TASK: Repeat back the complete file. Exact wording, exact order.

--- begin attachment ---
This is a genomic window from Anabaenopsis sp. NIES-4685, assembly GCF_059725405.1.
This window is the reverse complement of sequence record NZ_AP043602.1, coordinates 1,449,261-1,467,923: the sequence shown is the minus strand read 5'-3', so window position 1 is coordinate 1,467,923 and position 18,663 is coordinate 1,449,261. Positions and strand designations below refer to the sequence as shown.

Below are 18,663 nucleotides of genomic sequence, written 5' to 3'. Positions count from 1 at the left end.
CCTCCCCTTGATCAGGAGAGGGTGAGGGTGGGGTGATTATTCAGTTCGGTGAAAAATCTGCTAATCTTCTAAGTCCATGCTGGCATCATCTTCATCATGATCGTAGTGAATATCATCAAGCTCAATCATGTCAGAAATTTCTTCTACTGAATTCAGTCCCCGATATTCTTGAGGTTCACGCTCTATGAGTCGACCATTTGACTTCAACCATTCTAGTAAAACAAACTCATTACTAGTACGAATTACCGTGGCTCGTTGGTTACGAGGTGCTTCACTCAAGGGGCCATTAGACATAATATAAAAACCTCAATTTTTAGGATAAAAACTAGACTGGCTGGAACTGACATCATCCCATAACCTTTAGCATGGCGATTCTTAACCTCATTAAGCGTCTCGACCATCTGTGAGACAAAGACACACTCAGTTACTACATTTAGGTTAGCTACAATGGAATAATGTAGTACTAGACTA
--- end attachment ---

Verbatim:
This is a genomic window from Anabaenopsis sp. NIES-4685, assembly GCF_059725405.1.
This window is the reverse complement of sequence record NZ_AP043602.1, coordinates 1,449,261-1,467,923: the sequence shown is the minus strand read 5'-3', so window position 1 is coordinate 1,467,923 and position 18,663 is coordinate 1,449,261. Positions and strand designations below refer to the sequence as shown.

Below are 18,663 nucleotides of genomic sequence, written 5' to 3'. Positions count from 1 at the left end.
CCTCCCCTTGATCAGGAGAGGGTGAGGGTGGGGTGATTATTCAGTTCGGTGAAAAATCTGCTAATCTTCTAAGTCCATGCTGGCATCATCTTCATCATGATCGTAGTGAATATCATCAAGCTCAATCATGTCAGAAATTTCTTCTACTGAATTCAGTCCCCGATATTCTTGAGGTTCACGCTCTATGAGTCGACCATTTGACTTCAACCATTCTAGTAAAACAAACTCATTACTAGTACGAATTACCGTGGCTCGTTGGTTACGAGGTGCTTCACTCAAGGGGCCATTAGACATAATATAAAAACCTCAATTTTTAGGATAAAAACTAGACTGGCTGGAACTGACATCATCCCATAACCTTTAGCATGGCGATTCTTAACCTCATTAAGCGTCTCGACCATCTGTGAGACAAAGACACACTCAGTTACTACATTTAGGTTAGCTACAATGGAATAATGTAGTACTAGACTA